Author Topic: RailPro on Battery Power  (Read 10760 times)

Alan

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Re: RailPro on Battery Power
« Reply #15 on: June 26, 2016, 09:17:37 PM »
That implies the operators on those layouts live with poor running. That would be a buzz kill.
Alan

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When I was a kid... no wait, I still do that. HO, 28x32, double deck, 1969, RailPro

G8B4Life

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Re: RailPro on Battery Power
« Reply #16 on: June 27, 2016, 06:18:30 AM »
I believe the biggest draw to deadrail for most of those looking at it is not what Kevin was saying (though that is a bonus) but it eliminates all those supposedly costly bus wires and power supplies around a large layout and eliminates the perceived bad track/wheel interface electrical connection.

I guess in some cases it could be handy in that you wouldn't have to gap and power whole yards etc but I always say if your going to have train detection, and I'd say it's a fair call that the majority would be current based detection then your going to need power in them rails. May as well use that power to run the trains.

- Tim

Terry

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Re: RailPro on Battery Power
« Reply #17 on: June 27, 2016, 10:05:20 PM »
Alan and Kevin

It's a good question.  No one format is for everybody.  I started battery operation when I was in Garden Railroading and it has fascinated me ever since.  In any scale, generally, layouts with battery power tend to have fewer locomotives and more operation.  Saying that, it doesn't mean all locomotives need to be batteried - they play well with anything.

Kevin's point is well made; not all track work is excellent - but as far as track is concerned, it is probably dirt that most people cite when thinking of batteries.

Another point is initial layout construction.  Not having to wire a railroad at all, or not having to worry about reverse polarity is a bigger draw for some.

It also might be the ability to run on anyone's track.  Particularly for those without their own railroad.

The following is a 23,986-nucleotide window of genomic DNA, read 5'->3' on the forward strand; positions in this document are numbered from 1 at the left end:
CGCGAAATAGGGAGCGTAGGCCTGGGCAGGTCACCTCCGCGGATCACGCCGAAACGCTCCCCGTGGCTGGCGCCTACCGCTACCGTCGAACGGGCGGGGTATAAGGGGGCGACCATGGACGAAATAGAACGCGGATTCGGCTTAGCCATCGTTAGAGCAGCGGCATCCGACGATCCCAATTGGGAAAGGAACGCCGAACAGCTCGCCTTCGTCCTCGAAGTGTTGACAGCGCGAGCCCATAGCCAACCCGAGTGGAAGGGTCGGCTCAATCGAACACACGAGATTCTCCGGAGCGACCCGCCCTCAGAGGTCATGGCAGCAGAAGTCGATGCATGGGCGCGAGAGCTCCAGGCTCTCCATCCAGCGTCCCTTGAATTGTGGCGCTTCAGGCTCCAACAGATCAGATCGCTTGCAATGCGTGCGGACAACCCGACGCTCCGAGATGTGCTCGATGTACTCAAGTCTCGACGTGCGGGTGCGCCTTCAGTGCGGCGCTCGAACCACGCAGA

It's a nice feeling of confidence to know your locomotive will perform the way you want - every time (and if not, you know who to blame).

For me, and this is personal (and unprovable), I think there is a difference in how our battery locomotives act, they seem a little closer to real (I've piloted a few prototype).  At best, it is subtle - but for me it just feels closer.

BTW, whoever (or whatever) resized my photos - Thank You!

Terry

Alan

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Re: RailPro on Battery Power
« Reply #18 on: June 27, 2016, 10:27:31 PM »
That all makes sense. Different strokes for different folks. Thanks for the reply.

Wiring doesn't scare me. I actually enjoy it. RailPro being plain DC makes it even easier. As Tim mentioned, I want functional signaling which means detection. The layout wiring makes integrating detection very easy.

I wrongly assumed the battery craze was driven by electrical pick-up problems. Seems like a lot of expense and trouble to go to just to replace what a little acetone and a good masonite car does for almost free.

I think I am about as far as one can be on the other end of the scale. For example here is a shot of the occupancy detectors on just one module:

Alan

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When I was a kid... no wait, I still do that. HO, 28x32, double deck, 1969, RailPro

Terry

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Re: RailPro on Battery Power
« Reply #19 on: July 08, 2016, 01:10:55 AM »
Kind of an update today - just got back from running the GP-35 again.  Last week we ran an operating session in which the loco spent two and a quarter hours hauling/switching.  The train(s) were short, the track level but with sharp curves.  I did not charge the unit when finished.

Today I took her to another layout, this time with almost constant grades, most quite steep (in the three percent neighborhood) and sharp curves.  The train was a constant 11 cars.  Without any recharging the loco went another hour and a half.  I think I can see some slowing, but at this point I know I can still operate without difficulty.  I wonít have a chance to run for a couple of weeks or more so tomorrow I will do a storage charge and put the workhorse away for now.